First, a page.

U.S. Sen. Ron Wyden, D-Ore., visited The Dalles High School Tuesday and fielded questions from students about a wide range of topics, including his opinion of GOP presidential candidate Donald Trump, his stance on Syrian refugees and thoughts about the militant standoff in Harney County.
However, Wyden spent most of his 90 minutes with teens and community members talking about plans to improve graduation rates and give youth a brighter financial future.
He asked senior Logan Kalsch to work with his staffers on getting more input from students about the types of changes that would motivate them to earn a diploma.
“The opportunities aren’t there anymore and a lot of things are getting overshadowed,” said Kalsch, who told the senator that budgetary shortfalls were reducing the number of available elective classes.
He said losing classes that spurred student interest made it more difficult for many to succeed.
Wyden said his dream to be a professional basketball player had fueled his desire to go to college. While he had been “too short and slow” to achieve that goal, Wyden said he trained for the legal field and became an advocate for seniors, a role that eventually led him into politics.
“If I hadn’t had basketball, I’m not sure that I would have been willing, day in and day out, to do all that studying,” he said. “What really excites a lot of students are the electives and sports programs.”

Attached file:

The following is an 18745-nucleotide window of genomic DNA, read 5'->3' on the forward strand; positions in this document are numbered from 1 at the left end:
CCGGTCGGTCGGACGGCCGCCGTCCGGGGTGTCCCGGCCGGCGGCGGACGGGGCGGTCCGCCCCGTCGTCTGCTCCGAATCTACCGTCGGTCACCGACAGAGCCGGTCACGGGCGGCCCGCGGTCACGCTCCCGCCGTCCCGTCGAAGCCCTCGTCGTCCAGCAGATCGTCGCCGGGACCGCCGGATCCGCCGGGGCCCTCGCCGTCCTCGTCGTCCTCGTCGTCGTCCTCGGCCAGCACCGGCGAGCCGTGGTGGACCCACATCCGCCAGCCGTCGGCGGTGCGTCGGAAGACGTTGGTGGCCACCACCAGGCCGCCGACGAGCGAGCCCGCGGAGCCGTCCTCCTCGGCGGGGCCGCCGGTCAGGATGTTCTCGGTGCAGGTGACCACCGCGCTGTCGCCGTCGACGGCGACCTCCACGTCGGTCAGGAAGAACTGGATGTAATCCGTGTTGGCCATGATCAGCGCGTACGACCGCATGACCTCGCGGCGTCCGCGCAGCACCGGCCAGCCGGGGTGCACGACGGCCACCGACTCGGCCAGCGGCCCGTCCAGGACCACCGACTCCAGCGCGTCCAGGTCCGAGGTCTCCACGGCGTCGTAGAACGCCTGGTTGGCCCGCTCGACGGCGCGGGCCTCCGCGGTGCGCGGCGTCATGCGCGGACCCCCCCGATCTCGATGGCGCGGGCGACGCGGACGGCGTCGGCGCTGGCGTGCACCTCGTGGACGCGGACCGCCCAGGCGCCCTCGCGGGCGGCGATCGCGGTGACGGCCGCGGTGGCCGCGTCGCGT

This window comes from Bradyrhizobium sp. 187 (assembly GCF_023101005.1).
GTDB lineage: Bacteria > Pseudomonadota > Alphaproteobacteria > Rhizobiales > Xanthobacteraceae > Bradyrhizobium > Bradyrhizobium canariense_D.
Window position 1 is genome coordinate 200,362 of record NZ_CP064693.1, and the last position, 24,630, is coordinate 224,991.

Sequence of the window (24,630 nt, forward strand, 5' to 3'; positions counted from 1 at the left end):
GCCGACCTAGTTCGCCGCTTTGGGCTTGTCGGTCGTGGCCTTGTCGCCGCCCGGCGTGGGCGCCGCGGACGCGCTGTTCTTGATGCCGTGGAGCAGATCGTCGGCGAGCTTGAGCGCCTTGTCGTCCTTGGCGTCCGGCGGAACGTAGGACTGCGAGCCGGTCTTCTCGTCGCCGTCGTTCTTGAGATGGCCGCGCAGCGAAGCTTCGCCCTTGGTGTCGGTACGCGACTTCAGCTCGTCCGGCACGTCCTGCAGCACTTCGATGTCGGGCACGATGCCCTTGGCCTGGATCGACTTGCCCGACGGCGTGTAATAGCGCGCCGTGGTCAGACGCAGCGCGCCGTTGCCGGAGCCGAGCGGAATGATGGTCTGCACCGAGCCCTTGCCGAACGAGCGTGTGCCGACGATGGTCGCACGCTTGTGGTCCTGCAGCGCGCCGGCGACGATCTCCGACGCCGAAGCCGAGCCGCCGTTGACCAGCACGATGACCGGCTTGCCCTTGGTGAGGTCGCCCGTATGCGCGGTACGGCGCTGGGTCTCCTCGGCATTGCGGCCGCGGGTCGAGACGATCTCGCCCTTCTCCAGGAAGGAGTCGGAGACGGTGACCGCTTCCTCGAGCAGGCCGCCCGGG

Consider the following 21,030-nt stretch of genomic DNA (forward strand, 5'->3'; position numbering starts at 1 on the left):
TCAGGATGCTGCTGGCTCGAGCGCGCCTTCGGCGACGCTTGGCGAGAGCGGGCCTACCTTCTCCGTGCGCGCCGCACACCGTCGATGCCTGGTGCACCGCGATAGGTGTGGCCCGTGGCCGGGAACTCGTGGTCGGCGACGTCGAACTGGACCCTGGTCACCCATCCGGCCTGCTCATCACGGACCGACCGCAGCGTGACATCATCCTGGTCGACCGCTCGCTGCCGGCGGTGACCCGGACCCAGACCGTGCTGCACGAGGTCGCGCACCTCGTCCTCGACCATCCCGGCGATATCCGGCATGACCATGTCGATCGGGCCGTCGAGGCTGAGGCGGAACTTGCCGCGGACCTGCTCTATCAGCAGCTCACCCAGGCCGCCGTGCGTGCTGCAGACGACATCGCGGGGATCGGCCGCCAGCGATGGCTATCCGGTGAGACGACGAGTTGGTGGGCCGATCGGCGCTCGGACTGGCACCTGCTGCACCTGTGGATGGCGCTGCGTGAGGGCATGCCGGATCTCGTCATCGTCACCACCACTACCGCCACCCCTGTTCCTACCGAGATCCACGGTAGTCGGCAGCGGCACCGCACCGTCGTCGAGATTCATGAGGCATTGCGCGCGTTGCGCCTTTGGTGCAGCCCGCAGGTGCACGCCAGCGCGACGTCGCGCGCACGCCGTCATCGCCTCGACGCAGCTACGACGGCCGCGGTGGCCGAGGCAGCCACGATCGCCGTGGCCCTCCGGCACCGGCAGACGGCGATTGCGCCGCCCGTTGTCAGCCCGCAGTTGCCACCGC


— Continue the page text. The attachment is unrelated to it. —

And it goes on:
It was time to take action, said Wyden, when Oregon ranked near the bottom in the nation for high school graduation rates.
He invites youth suggestions for change at www.wyden.
Wyden is hopeful that his provision in an education reform bill will help more low-income and low-performing middle and high schools receive federal funding to enhance student achievement.
He envisions grants being used by educators to locate at-risk students and intervene early to help them achieve academic success.
Higher graduation rates, said the senator, have been linked to lower unemployment and better earnings.
The Every Student Succeeds Act also includes a provision pushed by Wyden that focuses on helping foster children and those experiencing homelessness.
“We need to identify new ways to provide them with support,” he said, commending local resident Gary Casady for getting kids off the streets by establihsing a Youth Empowerment Shelter.
Casady said it took a team of people to make that happen and he was only one of the many who invested great effort in the cause.
The Dalles Police Chief Jay Waterbury was also applauded by Wyden for preserving the peace and protecting the public in a career that had spanned 40 years.
Once opening remarks were made, Wyden settled into a discussion about education.
He said allowing managed harvests in national forests would provide more revenue for schools and accommodate biomass, a renewable energy source.
However, in a time of budget constraints, he said more community programs were also going to have to be developed to fill the gap with the learning needs of students.
“You need to put heat on Congress but also put it on your local school board,” he said.
Wyden told students that Medicare and Medicaid reforms were vital to the economic health of the nation.“Every day 10,000 seniors retire and that is going to go on for decades,” he said of the need to overhaul the system to make it more cost effective.